From sea ice to sea bed


Cool moves

The Antarctic continues to fascinate the public and scientists alike.

At the end of this year, NIWA scientists will head there again.

NIWA scientists who pioneered techniques to investigate the influence of climate change on algae living on the underside of Antarctic sea ice are returning to the cold continent in October, this time to focus on the seabed.

Drew Lohrer and Vonda Cummings are leading an international team of researchers that will follow the fate of under-ice algae after it settles to the seafloor. The algae are an important part of the food chain, with many seafloor organisms sustained by the algae that fall down from the under-surface of the ice.

Their earlier research discovered that the productivity of the under-ice algae increased when seawater pH falls (‘acidifies’) to levels associated with higher atmospheric CO₂ concentrations.

“We want to understand what could happen right across this sensitive ecosystem in response to climate change." - Drew Lohrer

They measured productivity using purpose-built chambers that were installed on the underside of sea ice, and manipulated seawater pH and temperature inside the chambers to assess future climate scenarios.

The new research will turn things upside-down, with similar chambers deployed on the seafloor instead of on the underside of sea ice. The quantity of algae reaching the seafloor is predicted to change with climate warming, and this could alter the communities of microbes and fauna living on the seabed.

“We want to understand what could happen right across this sensitive ecosystem in response to climate change.

“The first block of research showed that climate-related changes are likely to increase algal production.

“So the next question is: what happens if the supply of food to the seabed is increased?” Drew says.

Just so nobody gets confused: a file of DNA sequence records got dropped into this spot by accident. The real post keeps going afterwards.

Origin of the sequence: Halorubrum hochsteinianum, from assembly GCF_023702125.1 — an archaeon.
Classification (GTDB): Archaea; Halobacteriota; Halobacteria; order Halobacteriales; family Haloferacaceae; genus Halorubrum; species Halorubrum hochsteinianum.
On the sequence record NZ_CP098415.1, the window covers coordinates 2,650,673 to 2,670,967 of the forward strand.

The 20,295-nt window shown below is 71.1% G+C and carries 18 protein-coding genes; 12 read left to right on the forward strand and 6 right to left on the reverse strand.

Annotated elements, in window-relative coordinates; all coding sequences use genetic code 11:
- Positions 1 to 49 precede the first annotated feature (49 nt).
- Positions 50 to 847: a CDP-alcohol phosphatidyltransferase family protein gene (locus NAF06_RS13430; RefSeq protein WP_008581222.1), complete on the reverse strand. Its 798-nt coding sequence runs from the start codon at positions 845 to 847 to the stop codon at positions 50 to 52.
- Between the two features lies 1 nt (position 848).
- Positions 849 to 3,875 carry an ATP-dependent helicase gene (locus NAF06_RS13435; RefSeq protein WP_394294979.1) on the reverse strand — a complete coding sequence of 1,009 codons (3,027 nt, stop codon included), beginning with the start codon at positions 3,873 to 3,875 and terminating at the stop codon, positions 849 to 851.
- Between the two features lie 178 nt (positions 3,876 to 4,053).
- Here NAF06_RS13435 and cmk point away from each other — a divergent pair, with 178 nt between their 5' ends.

Spawning sea urchins. ([Photo: Peter Marriott]

The plan for the upcoming season is to collect large quantities of algae from the under-surface of the ice and to add it to the chambers on the seafloor every day for two to three weeks.

A series of measurements will be made throughout the experiment to track the responses of animals such as scallops and brittle stars, and to monitor the seafloor community’s oxygen consumption and nutrient regeneration rates.

The communities of organisms living under sea ice and on the seafloor cannot be recreated in a laboratory setting. “We had to take our lab to them. The chambers allow us to change one or two parameters at a time in a controlled manner. Everything else about their lives remains the same.”

Expanding the testing sites

The team is expanding the testing sites beyond those used in the original sea-ice experiment.

“We’re including one particularly food-poor location where the ice is thicker and very little light gets through. The addition of food at this site may make quite a difference.”

Drew says the chambers will allow the researchers to add food evenly to specific patches of sediment.

“If the added algae enrich the sediment enough, the seafloor communities may change as animals migrate toward the patches,” he says.

The seabed research is part of a larger NIWA-led multiorganisation project called Resilience of Antarctic Biota and Ecosystems, funded by the New Zealand Antarctic Research Institute (NZARI). The aim is to determine the relative vulnerabilities of Antarctic marine, lake and terrestrial ecosystems to climate-related changes.

[This feature appeared in Water & Atmosphere 19]

Research subject: AntarcticaClimate change